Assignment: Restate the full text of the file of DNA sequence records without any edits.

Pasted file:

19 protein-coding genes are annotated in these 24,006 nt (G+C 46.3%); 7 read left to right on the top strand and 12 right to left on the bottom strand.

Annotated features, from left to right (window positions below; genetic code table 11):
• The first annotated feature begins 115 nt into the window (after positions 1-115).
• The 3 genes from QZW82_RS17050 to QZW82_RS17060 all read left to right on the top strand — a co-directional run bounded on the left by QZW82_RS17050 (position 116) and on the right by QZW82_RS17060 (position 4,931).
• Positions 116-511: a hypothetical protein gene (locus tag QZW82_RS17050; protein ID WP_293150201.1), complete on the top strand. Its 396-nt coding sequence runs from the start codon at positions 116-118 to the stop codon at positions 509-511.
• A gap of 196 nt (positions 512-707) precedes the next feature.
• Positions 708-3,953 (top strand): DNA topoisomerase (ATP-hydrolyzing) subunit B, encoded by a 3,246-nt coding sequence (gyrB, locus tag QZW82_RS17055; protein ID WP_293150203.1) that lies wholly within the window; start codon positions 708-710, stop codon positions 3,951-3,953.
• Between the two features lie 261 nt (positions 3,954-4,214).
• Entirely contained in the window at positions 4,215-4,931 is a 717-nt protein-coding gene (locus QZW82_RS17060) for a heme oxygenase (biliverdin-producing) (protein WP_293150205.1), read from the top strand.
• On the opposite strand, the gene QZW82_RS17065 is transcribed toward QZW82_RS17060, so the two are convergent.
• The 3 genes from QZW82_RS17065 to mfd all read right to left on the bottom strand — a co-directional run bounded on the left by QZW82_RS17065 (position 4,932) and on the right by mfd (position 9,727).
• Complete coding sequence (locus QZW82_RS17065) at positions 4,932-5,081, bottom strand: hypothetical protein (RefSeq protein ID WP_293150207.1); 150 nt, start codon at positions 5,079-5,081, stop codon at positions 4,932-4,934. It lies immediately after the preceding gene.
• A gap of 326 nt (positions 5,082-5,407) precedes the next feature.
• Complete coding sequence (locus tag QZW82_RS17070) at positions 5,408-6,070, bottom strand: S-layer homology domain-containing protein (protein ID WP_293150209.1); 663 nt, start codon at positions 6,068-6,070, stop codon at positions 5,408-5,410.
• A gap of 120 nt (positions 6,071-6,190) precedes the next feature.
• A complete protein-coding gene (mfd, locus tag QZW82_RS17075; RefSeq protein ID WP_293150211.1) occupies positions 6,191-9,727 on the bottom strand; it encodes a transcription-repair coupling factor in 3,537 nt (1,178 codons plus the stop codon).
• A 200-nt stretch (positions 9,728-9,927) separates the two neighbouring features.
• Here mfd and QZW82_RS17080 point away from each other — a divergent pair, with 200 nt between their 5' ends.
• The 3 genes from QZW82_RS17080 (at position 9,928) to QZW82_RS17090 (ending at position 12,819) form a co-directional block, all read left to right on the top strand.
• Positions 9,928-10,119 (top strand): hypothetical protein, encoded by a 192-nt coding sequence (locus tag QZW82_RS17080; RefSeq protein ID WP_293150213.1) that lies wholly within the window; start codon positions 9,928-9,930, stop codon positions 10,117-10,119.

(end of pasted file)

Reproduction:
19 protein-coding genes are annotated in these 24,006 nt (G+C 46.3%); 7 read left to right on the top strand and 12 right to left on the bottom strand.

Annotated features, from left to right (window positions below; genetic code table 11):
• The first annotated feature begins 115 nt into the window (after positions 1-115).
• The 3 genes from QZW82_RS17050 to QZW82_RS17060 all read left to right on the top strand — a co-directional run bounded on the left by QZW82_RS17050 (position 116) and on the right by QZW82_RS17060 (position 4,931).
• Positions 116-511: a hypothetical protein gene (locus tag QZW82_RS17050; protein ID WP_293150201.1), complete on the top strand. Its 396-nt coding sequence runs from the start codon at positions 116-118 to the stop codon at positions 509-511.
• A gap of 196 nt (positions 512-707) precedes the next feature.
• Positions 708-3,953 (top strand): DNA topoisomerase (ATP-hydrolyzing) subunit B, encoded by a 3,246-nt coding sequence (gyrB, locus tag QZW82_RS17055; protein ID WP_293150203.1) that lies wholly within the window; start codon positions 708-710, stop codon positions 3,951-3,953.
• Between the two features lie 261 nt (positions 3,954-4,214).
• Entirely contained in the window at positions 4,215-4,931 is a 717-nt protein-coding gene (locus QZW82_RS17060) for a heme oxygenase (biliverdin-producing) (protein WP_293150205.1), read from the top strand.
• On the opposite strand, the gene QZW82_RS17065 is transcribed toward QZW82_RS17060, so the two are convergent.
• The 3 genes from QZW82_RS17065 to mfd all read right to left on the bottom strand — a co-directional run bounded on the left by QZW82_RS17065 (position 4,932) and on the right by mfd (position 9,727).
• Complete coding sequence (locus QZW82_RS17065) at positions 4,932-5,081, bottom strand: hypothetical protein (RefSeq protein ID WP_293150207.1); 150 nt, start codon at positions 5,079-5,081, stop codon at positions 4,932-4,934. It lies immediately after the preceding gene.
• A gap of 326 nt (positions 5,082-5,407) precedes the next feature.
• Complete coding sequence (locus tag QZW82_RS17070) at positions 5,408-6,070, bottom strand: S-layer homology domain-containing protein (protein ID WP_293150209.1); 663 nt, start codon at positions 6,068-6,070, stop codon at positions 5,408-5,410.
• A gap of 120 nt (positions 6,071-6,190) precedes the next feature.
• A complete protein-coding gene (mfd, locus tag QZW82_RS17075; RefSeq protein ID WP_293150211.1) occupies positions 6,191-9,727 on the bottom strand; it encodes a transcription-repair coupling factor in 3,537 nt (1,178 codons plus the stop codon).
• A 200-nt stretch (positions 9,728-9,927) separates the two neighbouring features.
• Here mfd and QZW82_RS17080 point away from each other — a divergent pair, with 200 nt between their 5' ends.
• The 3 genes from QZW82_RS17080 (at position 9,928) to QZW82_RS17090 (ending at position 12,819) form a co-directional block, all read left to right on the top strand.
• Positions 9,928-10,119 (top strand): hypothetical protein, encoded by a 192-nt coding sequence (locus tag QZW82_RS17080; RefSeq protein ID WP_293150213.1) that lies wholly within the window; start codon positions 9,928-9,930, stop codon positions 10,117-10,119.